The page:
Comparative genomic analysis of clinical Acinetobacter nosocomialis isolates from Terengganu, Malaysia led to the discovery of a novel tetracycline-resistant plasmid

Farahiyah Mohd Rani, Soo Sum Lean, Nor Iza A Rahman, Salwani Ismail, Ahmed Ghazi Alattraqchi, Malik Amonov, David W. Cleary, Stuart Clarke, Chew Chieng Yeo*

*Corresponding author for this work

Research output: Contribution to journalArticlepeer-review

13 Downloads (Pure)

Abstract

Objectives: To analyse the genome sequences of four archival Acinetobacter nosocomialis clinical isolates (designated AC13, AC15, AC21 and AC25) obtained from Terengganu, Malaysia in 2011 to determine their genetic relatedness and basis of antimicrobial resistance.

Methods: Antimicrobial susceptibility profiles of the A. nosocomialis isolates were determined by disk diffusion. Genome sequencing was performed using the Illumina NextSeq platform.

Results: The four A. nosocomialis isolates were cefotaxime resistant whereas three isolates (namely, AC13, AC15 and AC25) were tetracycline resistant. The carriage of the bla ADC-255-encoded cephalosporinase gene is likely responsible for cefotaxime resistance in all four isolates. Phylogenetic analysis indicated that the three tetracycline-resistant isolates were closely related, with an average nucleotide identity of 99.9%, suggestive of nosocomial spread, whereas AC21 had an average nucleotide identity of 97.9% when compared to these three isolates. The tetracycline-resistant isolates harboured two plasmids: a 13476 bp Rep3-family plasmid of the GR17 group designated pAC13-1, which encodes the tetA(39) tetracycline-resistance gene, and pAC13-2, a 4872 bp cryptic PriCT-1-family plasmid of a new Acinetobacter plasmid group, GR60. The tetA(39) gene was in a 2 001 bp fragment flanked by XerC/XerD recombination sites characteristic of a mobile pdif module. Both plasmids also harboured mobilisation/transfer-related genes.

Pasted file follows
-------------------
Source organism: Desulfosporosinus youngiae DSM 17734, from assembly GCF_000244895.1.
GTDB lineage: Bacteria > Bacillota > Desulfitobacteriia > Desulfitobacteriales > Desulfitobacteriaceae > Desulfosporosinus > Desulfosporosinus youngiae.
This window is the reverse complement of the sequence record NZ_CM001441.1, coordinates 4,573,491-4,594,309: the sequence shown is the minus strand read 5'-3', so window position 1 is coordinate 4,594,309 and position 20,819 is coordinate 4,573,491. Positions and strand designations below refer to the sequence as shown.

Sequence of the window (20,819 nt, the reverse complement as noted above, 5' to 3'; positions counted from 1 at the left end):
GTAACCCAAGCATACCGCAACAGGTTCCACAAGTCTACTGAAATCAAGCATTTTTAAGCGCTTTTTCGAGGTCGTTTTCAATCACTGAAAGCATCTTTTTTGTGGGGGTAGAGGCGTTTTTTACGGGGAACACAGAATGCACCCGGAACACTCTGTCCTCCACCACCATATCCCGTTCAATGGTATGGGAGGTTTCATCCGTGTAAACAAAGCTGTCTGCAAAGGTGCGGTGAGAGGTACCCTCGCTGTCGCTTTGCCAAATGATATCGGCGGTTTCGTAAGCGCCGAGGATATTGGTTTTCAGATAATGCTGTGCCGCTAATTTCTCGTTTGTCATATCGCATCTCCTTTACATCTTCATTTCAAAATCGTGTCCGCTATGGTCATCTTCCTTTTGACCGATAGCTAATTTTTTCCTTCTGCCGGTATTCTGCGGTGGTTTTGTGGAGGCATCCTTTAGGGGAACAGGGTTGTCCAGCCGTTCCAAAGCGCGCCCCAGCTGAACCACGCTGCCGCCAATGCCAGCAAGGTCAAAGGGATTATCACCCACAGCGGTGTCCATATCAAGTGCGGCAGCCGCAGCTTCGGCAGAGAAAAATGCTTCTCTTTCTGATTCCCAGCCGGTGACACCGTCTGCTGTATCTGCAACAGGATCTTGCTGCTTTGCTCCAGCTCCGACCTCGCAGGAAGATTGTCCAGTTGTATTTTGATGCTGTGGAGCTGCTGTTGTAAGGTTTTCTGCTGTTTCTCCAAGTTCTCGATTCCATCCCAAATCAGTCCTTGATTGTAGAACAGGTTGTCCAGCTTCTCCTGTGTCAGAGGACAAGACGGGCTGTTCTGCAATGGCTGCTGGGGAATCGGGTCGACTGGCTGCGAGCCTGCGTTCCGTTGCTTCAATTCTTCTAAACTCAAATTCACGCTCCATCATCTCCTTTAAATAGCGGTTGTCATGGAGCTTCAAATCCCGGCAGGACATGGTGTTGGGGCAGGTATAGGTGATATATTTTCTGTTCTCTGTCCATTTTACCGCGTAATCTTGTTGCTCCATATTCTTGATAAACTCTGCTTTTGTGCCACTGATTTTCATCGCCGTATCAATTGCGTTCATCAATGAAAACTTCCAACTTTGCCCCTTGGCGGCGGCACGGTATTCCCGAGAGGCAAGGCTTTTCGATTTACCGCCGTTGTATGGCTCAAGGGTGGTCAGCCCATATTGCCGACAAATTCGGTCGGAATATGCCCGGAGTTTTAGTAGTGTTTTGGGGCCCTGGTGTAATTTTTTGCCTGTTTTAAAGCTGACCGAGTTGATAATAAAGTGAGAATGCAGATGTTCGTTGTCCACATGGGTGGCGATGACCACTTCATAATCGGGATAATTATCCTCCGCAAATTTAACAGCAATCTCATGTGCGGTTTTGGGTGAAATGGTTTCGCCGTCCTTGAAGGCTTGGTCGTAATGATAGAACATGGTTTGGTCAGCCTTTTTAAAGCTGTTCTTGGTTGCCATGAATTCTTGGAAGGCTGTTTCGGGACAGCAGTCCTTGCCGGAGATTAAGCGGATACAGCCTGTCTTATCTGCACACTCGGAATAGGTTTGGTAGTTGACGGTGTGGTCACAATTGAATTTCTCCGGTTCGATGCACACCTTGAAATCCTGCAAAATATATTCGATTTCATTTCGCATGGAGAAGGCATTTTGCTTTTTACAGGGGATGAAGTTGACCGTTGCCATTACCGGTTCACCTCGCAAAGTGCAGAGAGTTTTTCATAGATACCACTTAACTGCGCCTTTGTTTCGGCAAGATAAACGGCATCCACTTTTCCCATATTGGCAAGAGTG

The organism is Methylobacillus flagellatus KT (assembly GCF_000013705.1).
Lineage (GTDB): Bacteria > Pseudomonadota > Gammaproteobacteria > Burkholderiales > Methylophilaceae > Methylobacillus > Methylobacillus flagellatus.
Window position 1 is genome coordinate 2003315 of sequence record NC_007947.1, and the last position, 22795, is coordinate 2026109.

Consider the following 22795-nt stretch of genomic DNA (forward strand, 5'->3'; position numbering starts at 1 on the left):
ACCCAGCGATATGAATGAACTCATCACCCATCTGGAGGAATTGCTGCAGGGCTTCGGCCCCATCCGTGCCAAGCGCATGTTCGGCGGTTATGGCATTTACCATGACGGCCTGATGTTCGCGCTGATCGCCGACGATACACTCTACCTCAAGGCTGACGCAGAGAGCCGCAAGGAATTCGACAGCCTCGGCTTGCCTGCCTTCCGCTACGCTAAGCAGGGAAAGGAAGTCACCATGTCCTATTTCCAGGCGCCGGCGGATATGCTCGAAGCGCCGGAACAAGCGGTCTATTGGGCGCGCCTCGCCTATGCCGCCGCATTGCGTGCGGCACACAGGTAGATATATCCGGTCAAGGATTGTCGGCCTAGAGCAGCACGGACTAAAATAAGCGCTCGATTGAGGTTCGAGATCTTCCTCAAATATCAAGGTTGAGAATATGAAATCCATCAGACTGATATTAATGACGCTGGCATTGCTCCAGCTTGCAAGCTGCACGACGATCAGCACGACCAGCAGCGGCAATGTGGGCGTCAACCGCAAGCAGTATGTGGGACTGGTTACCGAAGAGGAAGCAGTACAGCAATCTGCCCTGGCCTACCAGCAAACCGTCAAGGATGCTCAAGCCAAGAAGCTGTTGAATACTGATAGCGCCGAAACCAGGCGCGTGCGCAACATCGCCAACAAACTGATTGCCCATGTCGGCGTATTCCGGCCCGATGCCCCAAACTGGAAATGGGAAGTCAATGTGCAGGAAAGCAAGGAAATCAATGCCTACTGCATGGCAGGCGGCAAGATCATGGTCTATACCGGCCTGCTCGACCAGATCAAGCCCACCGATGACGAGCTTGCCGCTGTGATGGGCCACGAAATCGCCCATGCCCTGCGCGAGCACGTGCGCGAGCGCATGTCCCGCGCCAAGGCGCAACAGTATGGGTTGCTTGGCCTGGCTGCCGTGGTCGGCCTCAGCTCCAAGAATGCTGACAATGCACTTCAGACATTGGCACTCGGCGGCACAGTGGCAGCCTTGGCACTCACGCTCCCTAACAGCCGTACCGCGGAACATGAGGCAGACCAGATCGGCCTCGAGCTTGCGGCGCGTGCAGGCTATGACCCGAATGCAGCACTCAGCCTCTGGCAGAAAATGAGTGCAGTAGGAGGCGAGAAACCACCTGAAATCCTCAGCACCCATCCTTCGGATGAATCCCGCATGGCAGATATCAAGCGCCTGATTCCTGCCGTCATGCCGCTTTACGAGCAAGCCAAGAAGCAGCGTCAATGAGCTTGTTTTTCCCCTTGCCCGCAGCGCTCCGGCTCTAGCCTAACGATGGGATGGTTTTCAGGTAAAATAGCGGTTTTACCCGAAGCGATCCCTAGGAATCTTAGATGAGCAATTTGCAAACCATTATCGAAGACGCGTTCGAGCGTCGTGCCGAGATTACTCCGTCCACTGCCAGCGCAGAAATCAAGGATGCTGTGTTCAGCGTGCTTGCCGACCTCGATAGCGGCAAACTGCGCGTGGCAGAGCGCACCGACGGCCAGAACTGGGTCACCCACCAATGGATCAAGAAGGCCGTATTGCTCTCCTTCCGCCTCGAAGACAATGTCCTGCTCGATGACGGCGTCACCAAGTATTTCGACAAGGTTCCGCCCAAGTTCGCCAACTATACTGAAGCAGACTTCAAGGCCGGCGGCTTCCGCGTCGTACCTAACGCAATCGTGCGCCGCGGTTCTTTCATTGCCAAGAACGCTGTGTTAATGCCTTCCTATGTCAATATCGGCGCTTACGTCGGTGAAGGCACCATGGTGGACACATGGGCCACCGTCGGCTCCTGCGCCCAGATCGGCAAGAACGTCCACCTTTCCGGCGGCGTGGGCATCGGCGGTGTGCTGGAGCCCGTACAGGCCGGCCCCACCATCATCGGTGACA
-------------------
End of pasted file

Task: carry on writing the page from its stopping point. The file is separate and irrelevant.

Conclusions: Genome sequencing of A. nosocomialis isolates led to the discovery of two novel plasmids, one of which encodes the tetA(39) tetracycline-resistant gene in a mobile pdif module. The high degree of genetic relatedness among the three tetracycline-resistant A. nosocomialis isolates is indicative of nosocomial transmission.
Original languageEnglish
Pages (from-to)104-109
Number of pages6
JournalJournal of Global Antimicrobial Resistance
Volume31
Early online date29 Aug 2022
DOIs
Publication statusPublished - Dec 2022

Bibliographical note

Funding Information:
This study was supported by the Fundamental Research Grant Scheme FRGS/1/2018/SKK11/UNISZA/01/1 from the Ministry of Higher Education Malaysia. The authors declare that the research was conducted in the absence of any commercial or financial relationships that could be construed as a potential conflict of interest. Ethical approval for the collection of Acinetobacter spp. isolates was obtained from the Malaysian Ministry of Health's Medical Research Ethics Council (approval no. NMRR-14-1650-23625-IIR). We thank Dr. Fatimah Haslina Abdullah and Dr. Norlela Othman of Hospital Sultanah Nur Zahirah, Kuala Terengganu, for the Acinetobacter nosocomialis strains used in this study.

Publisher Copyright:
© 2022 The Author(s)

Keywords

  • Acinetobacter nosocomialis
  • Plasmids
  • Tetracycline resistance
  • Whole genome sequence
  • pdif modules

ASJC Scopus subject areas

  • Microbiology
  • Immunology and Allergy
  • Immunology
  • Microbiology (medical)

Fingerprint

Dive into the research topics of 'Comparative genomic analysis of clinical Acinetobacter nosocomialis isolates from Terengganu, Malaysia led to the discovery of a novel tetracycline-resistant plasmid'. Together they form a unique fingerprint.

Cite this